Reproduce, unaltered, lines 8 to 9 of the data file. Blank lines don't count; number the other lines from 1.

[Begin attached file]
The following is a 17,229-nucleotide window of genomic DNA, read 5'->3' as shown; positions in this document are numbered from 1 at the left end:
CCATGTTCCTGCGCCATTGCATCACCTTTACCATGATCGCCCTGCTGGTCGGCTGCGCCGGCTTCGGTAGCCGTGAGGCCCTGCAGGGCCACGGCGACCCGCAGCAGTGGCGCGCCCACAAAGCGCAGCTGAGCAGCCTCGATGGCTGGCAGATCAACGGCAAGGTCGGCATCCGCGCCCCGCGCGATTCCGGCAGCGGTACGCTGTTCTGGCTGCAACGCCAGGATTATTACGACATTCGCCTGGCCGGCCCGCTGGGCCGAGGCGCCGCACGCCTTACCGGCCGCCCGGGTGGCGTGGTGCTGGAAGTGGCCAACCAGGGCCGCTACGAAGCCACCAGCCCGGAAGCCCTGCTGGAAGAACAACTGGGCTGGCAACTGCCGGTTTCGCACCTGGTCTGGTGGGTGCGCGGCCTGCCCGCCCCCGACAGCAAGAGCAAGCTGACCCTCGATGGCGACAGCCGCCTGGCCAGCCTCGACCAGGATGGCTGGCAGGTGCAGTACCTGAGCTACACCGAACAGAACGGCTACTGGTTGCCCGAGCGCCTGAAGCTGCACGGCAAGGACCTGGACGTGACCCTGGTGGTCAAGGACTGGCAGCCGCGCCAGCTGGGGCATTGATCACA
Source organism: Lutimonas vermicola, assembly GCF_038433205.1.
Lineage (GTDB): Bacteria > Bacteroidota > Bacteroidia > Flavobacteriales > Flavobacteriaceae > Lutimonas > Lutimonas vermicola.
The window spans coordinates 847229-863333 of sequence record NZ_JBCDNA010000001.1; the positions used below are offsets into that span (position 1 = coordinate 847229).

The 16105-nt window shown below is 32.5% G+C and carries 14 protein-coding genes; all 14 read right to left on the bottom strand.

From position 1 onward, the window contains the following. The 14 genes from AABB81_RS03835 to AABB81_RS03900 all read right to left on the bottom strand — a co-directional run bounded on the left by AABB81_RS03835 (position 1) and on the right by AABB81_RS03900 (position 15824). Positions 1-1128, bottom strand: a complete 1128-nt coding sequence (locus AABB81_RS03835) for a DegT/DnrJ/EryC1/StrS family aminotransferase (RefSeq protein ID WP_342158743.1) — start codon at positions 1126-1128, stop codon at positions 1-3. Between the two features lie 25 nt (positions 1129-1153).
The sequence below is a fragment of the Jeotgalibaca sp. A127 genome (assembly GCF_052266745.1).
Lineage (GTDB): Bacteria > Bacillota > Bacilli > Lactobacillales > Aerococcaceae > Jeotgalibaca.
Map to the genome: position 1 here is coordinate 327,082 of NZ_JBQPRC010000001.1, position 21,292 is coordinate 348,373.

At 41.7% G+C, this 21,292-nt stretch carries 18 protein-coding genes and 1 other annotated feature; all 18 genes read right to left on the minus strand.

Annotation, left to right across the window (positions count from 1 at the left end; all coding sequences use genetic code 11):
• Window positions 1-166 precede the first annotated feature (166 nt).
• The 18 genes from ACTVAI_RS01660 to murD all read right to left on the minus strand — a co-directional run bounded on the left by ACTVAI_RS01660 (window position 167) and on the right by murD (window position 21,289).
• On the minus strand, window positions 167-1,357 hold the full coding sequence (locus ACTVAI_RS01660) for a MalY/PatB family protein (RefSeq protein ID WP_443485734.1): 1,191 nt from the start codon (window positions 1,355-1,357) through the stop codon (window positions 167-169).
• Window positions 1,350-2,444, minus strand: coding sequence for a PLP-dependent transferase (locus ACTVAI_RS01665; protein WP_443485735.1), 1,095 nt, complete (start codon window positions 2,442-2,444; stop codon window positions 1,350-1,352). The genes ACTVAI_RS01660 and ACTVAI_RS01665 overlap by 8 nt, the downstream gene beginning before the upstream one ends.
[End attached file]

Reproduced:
The sequence below is a fragment of the Jeotgalibaca sp. A127 genome (assembly GCF_052266745.1).
Lineage (GTDB): Bacteria > Bacillota > Bacilli > Lactobacillales > Aerococcaceae > Jeotgalibaca.